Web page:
A personal loan is a type of unsecured loan that isn’t backed by collateral, such as a car or house. These installment loans are great for building credit since you get a fixed repayment term with a fixed interest rate. However, you can’t use a personal loan as a down payment on an auto loan, and taking one out may even hinder your chances of getting approved.
How a Personal Loan Could Affect Buying a Car
Many consumers choose to take out a personal loan as a means to build or rebuild credit. While this can definitely help, taking out a personal loan could affect your car buying experience. Not only can you not use it as a down payment, you’re faced with a major drawback: it affects your monthly budget.
When you take out a personal loan, you agree to pay back a set amount over a set period of time. Because a personal loan is a type of installment loan, you’re going to be charged interest.
If you don’t have the best credit, the interest rate you qualify for on a personal loan could be high, which means a higher monthly payment for the amount borrowed. You could always refinance the loan after your credit improves, but if you’re on a tight budget already and are planning on getting an auto loan, you may want to reconsider a personal loan.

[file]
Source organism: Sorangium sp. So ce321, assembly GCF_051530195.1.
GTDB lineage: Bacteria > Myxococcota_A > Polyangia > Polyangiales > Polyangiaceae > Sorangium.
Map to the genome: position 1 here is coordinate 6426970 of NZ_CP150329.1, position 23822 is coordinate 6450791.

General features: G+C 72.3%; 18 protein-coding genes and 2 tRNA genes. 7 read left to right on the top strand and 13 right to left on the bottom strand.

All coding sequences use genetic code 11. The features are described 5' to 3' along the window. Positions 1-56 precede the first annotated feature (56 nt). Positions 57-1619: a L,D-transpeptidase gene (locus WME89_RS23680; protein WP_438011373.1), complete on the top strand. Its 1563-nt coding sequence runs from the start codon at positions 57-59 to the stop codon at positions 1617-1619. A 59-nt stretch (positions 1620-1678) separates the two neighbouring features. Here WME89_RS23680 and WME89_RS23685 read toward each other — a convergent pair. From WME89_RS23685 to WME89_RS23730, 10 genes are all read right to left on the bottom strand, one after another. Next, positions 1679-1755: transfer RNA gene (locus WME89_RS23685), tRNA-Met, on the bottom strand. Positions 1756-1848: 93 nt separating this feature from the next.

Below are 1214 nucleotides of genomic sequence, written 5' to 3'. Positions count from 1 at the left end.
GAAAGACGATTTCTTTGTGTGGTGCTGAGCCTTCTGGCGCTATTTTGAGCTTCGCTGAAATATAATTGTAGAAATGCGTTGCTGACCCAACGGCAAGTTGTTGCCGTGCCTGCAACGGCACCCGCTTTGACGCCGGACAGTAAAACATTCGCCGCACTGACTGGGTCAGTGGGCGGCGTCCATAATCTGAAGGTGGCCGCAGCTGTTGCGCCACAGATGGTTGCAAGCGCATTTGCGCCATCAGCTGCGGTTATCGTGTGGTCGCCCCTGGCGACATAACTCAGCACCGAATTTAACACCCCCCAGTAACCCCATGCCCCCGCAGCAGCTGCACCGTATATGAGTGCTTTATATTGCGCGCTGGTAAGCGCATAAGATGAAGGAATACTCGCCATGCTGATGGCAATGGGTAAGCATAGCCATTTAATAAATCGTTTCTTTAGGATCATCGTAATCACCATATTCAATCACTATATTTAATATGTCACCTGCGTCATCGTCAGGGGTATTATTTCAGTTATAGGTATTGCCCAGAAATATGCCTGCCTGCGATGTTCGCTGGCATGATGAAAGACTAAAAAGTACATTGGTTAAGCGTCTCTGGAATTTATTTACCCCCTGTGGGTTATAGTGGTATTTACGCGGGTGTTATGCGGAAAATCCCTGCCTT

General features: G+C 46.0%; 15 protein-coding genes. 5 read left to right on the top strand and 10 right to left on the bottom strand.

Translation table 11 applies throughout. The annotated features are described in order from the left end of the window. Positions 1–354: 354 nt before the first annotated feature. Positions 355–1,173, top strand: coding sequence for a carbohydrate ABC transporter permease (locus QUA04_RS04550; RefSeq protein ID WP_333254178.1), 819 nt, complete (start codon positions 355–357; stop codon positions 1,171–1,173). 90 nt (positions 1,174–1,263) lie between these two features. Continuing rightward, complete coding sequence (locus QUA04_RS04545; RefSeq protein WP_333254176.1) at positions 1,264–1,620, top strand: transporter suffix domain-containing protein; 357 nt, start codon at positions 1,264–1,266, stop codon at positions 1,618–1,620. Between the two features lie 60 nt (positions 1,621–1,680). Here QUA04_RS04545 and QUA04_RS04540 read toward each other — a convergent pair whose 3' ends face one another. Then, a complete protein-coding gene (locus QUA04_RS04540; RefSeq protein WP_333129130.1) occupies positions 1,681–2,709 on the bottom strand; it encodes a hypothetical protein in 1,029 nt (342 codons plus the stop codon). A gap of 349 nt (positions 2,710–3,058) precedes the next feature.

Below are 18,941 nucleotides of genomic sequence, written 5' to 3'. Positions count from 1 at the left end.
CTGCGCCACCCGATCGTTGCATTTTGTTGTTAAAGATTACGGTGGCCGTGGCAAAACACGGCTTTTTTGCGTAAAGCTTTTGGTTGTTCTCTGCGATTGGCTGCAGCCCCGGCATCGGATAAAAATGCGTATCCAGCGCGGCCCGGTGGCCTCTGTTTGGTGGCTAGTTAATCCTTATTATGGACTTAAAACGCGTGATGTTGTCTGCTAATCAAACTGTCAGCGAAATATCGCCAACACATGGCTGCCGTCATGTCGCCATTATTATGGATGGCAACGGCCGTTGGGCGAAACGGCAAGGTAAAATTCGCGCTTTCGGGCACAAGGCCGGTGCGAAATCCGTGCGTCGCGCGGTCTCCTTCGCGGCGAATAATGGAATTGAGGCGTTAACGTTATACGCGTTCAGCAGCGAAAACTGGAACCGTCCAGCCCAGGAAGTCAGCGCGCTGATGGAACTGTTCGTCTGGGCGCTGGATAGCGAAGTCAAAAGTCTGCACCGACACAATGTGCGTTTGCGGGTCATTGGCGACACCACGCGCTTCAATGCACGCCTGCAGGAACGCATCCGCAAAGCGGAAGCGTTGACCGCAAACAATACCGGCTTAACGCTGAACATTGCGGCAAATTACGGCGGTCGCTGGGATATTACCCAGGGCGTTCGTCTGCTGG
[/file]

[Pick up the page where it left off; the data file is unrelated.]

How to Come Up with a Down Payment
Since lenders don’t allow you to use a personal loan as a down payment because it affects your debt to income ratio, how do you come up with a down payment?
You have three options to consider:
- Trade-in equity – If you have a vehicle that has equity in it, meaning it's worth more than what you owe on its loan, you can use that toward the down payment requirement. A good tip is to make sure you get the car appraised by at least two dealers, so that you can pick the best deal possible.
- Cash – If you don’t have a vehicle to trade in or you’re currently upside down in the loan, you can always make a down payment in cash.
- Combination of both – If you have a trade-in with equity but want to make a larger down payment, you can always add cash on top of the trade. Making a larger down payment actually lowers the overall cost of the loan, and can help you save money.
As for how much of a down payment you need, it varies by lender. Generally speaking, subprime lenders require a down payment of 10% of the car’s selling price or $1,000, whichever is less. Make sure you ask the lender about this, so you know the amount you need.
The Bottom Line
Personal loans are great for credit building, but can’t be used as a down payment on an auto loan. However, with some planning and research, you may be able to qualify for a car loan without ever needing a personal loan.
When you’re ready, let Drivers Lane lead the way to your next auto loan. We’ve helped bad credit car buyers nationwide get connected with local dealerships that know how to work through unique credit situations.
To see what we can do for you, start the process today by completing our free, easy, and fast auto loan request form.